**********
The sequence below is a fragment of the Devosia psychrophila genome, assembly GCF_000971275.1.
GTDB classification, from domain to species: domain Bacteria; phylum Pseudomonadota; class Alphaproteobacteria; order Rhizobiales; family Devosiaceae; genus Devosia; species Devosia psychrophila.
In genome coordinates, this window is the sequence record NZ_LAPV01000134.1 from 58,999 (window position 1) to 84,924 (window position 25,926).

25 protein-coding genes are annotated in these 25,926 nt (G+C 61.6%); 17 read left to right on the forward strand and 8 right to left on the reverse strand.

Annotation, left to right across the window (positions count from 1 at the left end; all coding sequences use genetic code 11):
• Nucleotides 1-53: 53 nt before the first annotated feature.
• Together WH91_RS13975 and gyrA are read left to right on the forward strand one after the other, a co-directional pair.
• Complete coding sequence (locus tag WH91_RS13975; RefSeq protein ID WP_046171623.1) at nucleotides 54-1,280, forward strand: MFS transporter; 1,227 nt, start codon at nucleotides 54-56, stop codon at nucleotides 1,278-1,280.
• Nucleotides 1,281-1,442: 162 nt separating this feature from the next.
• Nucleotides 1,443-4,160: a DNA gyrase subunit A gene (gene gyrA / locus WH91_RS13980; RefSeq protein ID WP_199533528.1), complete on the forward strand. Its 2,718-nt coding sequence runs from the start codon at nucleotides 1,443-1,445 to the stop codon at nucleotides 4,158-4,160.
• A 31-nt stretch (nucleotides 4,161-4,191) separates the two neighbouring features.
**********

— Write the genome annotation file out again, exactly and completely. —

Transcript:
The sequence below is a fragment of the Devosia psychrophila genome, assembly GCF_000971275.1.
GTDB classification, from domain to species: domain Bacteria; phylum Pseudomonadota; class Alphaproteobacteria; order Rhizobiales; family Devosiaceae; genus Devosia; species Devosia psychrophila.
In genome coordinates, this window is the sequence record NZ_LAPV01000134.1 from 58,999 (window position 1) to 84,924 (window position 25,926).

25 protein-coding genes are annotated in these 25,926 nt (G+C 61.6%); 17 read left to right on the forward strand and 8 right to left on the reverse strand.

Annotation, left to right across the window (positions count from 1 at the left end; all coding sequences use genetic code 11):
• Nucleotides 1-53: 53 nt before the first annotated feature.
• Together WH91_RS13975 and gyrA are read left to right on the forward strand one after the other, a co-directional pair.
• Complete coding sequence (locus tag WH91_RS13975; RefSeq protein ID WP_046171623.1) at nucleotides 54-1,280, forward strand: MFS transporter; 1,227 nt, start codon at nucleotides 54-56, stop codon at nucleotides 1,278-1,280.
• Nucleotides 1,281-1,442: 162 nt separating this feature from the next.
• Nucleotides 1,443-4,160: a DNA gyrase subunit A gene (gene gyrA / locus WH91_RS13980; RefSeq protein ID WP_199533528.1), complete on the forward strand. Its 2,718-nt coding sequence runs from the start codon at nucleotides 1,443-1,445 to the stop codon at nucleotides 4,158-4,160.
• A 31-nt stretch (nucleotides 4,161-4,191) separates the two neighbouring features.